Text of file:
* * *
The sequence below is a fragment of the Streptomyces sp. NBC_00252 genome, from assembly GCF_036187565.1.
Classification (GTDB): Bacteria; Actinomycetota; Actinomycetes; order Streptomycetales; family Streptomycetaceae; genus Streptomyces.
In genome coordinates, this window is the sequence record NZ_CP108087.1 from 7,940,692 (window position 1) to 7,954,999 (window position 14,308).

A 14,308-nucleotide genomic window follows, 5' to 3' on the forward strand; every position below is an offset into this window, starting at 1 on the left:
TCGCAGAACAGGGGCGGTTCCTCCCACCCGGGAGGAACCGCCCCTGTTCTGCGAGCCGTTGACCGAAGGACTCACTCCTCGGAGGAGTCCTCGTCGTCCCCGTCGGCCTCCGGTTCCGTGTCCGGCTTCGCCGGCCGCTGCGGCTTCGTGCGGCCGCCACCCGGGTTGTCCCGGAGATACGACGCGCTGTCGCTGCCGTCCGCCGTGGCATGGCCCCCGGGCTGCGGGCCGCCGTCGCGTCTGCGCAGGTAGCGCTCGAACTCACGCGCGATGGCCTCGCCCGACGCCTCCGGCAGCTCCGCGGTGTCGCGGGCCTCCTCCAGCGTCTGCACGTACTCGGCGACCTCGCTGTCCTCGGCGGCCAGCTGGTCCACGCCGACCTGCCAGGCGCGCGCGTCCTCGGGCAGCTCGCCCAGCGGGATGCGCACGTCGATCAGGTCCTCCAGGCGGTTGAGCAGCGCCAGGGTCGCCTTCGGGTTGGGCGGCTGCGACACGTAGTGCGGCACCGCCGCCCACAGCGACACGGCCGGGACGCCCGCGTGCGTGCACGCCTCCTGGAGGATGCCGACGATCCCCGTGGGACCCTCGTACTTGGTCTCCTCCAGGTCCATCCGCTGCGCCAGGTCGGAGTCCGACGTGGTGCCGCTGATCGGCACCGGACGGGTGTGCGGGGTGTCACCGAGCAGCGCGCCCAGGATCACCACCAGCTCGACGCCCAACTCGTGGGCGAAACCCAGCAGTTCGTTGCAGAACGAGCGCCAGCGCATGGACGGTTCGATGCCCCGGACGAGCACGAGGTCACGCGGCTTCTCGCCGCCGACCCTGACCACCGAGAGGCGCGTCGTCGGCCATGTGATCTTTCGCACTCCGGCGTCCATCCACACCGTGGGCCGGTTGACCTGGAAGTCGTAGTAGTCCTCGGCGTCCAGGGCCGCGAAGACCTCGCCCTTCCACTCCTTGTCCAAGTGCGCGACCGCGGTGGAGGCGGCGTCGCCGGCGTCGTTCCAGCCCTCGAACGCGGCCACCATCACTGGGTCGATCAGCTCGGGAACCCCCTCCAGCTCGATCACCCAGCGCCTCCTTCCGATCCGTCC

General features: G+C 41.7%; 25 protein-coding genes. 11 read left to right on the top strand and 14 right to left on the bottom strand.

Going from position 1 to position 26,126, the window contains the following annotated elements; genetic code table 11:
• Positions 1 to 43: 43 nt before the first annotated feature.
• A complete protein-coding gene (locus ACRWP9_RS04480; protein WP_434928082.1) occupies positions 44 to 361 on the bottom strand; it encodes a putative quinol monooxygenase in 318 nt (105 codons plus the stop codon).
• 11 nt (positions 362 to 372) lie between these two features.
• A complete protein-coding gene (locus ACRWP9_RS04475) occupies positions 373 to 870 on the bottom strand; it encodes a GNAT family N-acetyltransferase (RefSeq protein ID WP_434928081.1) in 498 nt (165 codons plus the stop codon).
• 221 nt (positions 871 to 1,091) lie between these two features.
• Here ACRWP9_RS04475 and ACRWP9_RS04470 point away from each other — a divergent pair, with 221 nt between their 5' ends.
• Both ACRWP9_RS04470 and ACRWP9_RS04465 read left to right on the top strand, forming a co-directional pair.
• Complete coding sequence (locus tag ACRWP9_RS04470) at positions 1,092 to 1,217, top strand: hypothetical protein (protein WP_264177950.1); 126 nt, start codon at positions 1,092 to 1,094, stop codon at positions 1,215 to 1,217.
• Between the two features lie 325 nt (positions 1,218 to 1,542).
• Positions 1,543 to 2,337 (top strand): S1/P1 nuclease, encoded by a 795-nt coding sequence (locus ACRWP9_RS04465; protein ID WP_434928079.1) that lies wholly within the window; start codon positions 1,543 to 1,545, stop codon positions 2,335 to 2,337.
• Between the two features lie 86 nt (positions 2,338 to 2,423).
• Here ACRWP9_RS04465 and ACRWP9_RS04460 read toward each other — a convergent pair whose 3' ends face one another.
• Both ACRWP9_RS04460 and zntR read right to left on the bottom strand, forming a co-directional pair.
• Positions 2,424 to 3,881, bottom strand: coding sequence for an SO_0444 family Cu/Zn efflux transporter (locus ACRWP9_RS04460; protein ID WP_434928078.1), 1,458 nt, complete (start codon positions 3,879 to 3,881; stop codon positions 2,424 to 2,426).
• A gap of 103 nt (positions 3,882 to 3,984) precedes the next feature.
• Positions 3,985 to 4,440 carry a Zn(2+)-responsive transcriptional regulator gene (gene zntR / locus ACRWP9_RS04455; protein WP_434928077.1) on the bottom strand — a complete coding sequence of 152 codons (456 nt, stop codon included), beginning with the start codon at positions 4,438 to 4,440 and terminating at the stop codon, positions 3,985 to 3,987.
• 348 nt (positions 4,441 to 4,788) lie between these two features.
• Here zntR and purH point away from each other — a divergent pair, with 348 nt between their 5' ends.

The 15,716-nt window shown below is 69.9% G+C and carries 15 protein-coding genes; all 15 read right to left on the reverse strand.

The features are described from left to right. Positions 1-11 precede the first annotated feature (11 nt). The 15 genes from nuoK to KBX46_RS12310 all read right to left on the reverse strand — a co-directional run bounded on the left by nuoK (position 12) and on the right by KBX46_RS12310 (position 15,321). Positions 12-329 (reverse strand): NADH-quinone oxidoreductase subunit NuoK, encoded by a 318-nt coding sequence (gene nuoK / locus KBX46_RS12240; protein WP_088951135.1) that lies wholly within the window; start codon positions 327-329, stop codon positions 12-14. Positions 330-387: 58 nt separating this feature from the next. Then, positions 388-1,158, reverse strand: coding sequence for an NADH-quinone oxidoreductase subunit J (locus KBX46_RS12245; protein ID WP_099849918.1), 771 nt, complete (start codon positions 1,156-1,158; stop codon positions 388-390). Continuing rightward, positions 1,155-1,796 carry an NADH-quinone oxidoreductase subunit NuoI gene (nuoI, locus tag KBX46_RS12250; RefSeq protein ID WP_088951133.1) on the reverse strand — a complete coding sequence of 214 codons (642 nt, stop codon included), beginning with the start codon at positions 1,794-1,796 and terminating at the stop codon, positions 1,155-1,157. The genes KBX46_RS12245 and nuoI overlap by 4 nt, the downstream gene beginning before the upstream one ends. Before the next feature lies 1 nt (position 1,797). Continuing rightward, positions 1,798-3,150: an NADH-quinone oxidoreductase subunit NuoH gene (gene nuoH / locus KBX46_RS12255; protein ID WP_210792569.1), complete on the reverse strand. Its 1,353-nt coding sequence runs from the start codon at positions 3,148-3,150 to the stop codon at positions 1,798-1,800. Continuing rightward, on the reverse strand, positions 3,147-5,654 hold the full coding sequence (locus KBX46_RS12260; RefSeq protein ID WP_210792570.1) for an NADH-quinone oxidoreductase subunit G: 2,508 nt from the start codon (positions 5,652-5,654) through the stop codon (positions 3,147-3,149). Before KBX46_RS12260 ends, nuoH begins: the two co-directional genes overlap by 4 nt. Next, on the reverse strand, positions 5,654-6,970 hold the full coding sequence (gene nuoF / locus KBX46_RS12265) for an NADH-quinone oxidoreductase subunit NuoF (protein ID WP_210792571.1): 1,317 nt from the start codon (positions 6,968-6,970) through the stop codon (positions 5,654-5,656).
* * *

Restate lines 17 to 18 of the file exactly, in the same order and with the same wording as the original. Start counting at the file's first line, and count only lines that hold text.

• Positions 1,543 to 2,337 (top strand): S1/P1 nuclease, encoded by a 795-nt coding sequence (locus ACRWP9_RS04465; protein ID WP_434928079.1) that lies wholly within the window; start codon positions 1,543 to 1,545, stop codon positions 2,335 to 2,337.
• Between the two features lie 86 nt (positions 2,338 to 2,423).